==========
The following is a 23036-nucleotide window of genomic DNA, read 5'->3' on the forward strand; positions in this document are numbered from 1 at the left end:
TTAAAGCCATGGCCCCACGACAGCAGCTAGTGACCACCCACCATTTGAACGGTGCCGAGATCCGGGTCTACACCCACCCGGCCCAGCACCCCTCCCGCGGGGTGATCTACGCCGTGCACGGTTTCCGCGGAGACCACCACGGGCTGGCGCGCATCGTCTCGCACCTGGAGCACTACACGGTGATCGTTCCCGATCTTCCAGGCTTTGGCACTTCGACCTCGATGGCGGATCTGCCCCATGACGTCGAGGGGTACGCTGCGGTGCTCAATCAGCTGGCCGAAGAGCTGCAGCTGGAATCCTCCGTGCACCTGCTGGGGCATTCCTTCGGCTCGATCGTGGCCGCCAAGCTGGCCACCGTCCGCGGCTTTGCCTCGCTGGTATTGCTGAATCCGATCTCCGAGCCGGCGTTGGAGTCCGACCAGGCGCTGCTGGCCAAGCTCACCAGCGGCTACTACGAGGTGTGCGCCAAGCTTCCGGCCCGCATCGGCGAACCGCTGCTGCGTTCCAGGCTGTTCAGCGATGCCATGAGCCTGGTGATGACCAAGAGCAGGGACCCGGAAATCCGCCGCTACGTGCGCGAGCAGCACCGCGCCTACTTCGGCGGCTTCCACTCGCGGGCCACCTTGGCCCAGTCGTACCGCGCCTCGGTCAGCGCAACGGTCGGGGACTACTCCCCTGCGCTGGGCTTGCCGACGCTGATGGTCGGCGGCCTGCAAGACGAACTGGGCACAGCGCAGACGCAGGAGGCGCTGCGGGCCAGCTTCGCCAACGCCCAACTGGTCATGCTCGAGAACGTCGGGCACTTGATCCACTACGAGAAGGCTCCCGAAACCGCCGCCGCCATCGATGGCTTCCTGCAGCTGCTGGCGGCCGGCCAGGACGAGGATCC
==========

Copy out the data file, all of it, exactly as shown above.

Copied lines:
The following is a 23036-nucleotide window of genomic DNA, read 5'->3' on the forward strand; positions in this document are numbered from 1 at the left end:
TTAAAGCCATGGCCCCACGACAGCAGCTAGTGACCACCCACCATTTGAACGGTGCCGAGATCCGGGTCTACACCCACCCGGCCCAGCACCCCTCCCGCGGGGTGATCTACGCCGTGCACGGTTTCCGCGGAGACCACCACGGGCTGGCGCGCATCGTCTCGCACCTGGAGCACTACACGGTGATCGTTCCCGATCTTCCAGGCTTTGGCACTTCGACCTCGATGGCGGATCTGCCCCATGACGTCGAGGGGTACGCTGCGGTGCTCAATCAGCTGGCCGAAGAGCTGCAGCTGGAATCCTCCGTGCACCTGCTGGGGCATTCCTTCGGCTCGATCGTGGCCGCCAAGCTGGCCACCGTCCGCGGCTTTGCCTCGCTGGTATTGCTGAATCCGATCTCCGAGCCGGCGTTGGAGTCCGACCAGGCGCTGCTGGCCAAGCTCACCAGCGGCTACTACGAGGTGTGCGCCAAGCTTCCGGCCCGCATCGGCGAACCGCTGCTGCGTTCCAGGCTGTTCAGCGATGCCATGAGCCTGGTGATGACCAAGAGCAGGGACCCGGAAATCCGCCGCTACGTGCGCGAGCAGCACCGCGCCTACTTCGGCGGCTTCCACTCGCGGGCCACCTTGGCCCAGTCGTACCGCGCCTCGGTCAGCGCAACGGTCGGGGACTACTCCCCTGCGCTGGGCTTGCCGACGCTGATGGTCGGCGGCCTGCAAGACGAACTGGGCACAGCGCAGACGCAGGAGGCGCTGCGGGCCAGCTTCGCCAACGCCCAACTGGTCATGCTCGAGAACGTCGGGCACTTGATCCACTACGAGAAGGCTCCCGAAACCGCCGCCGCCATCGATGGCTTCCTGCAGCTGCTGGCGGCCGGCCAGGACGAGGATCC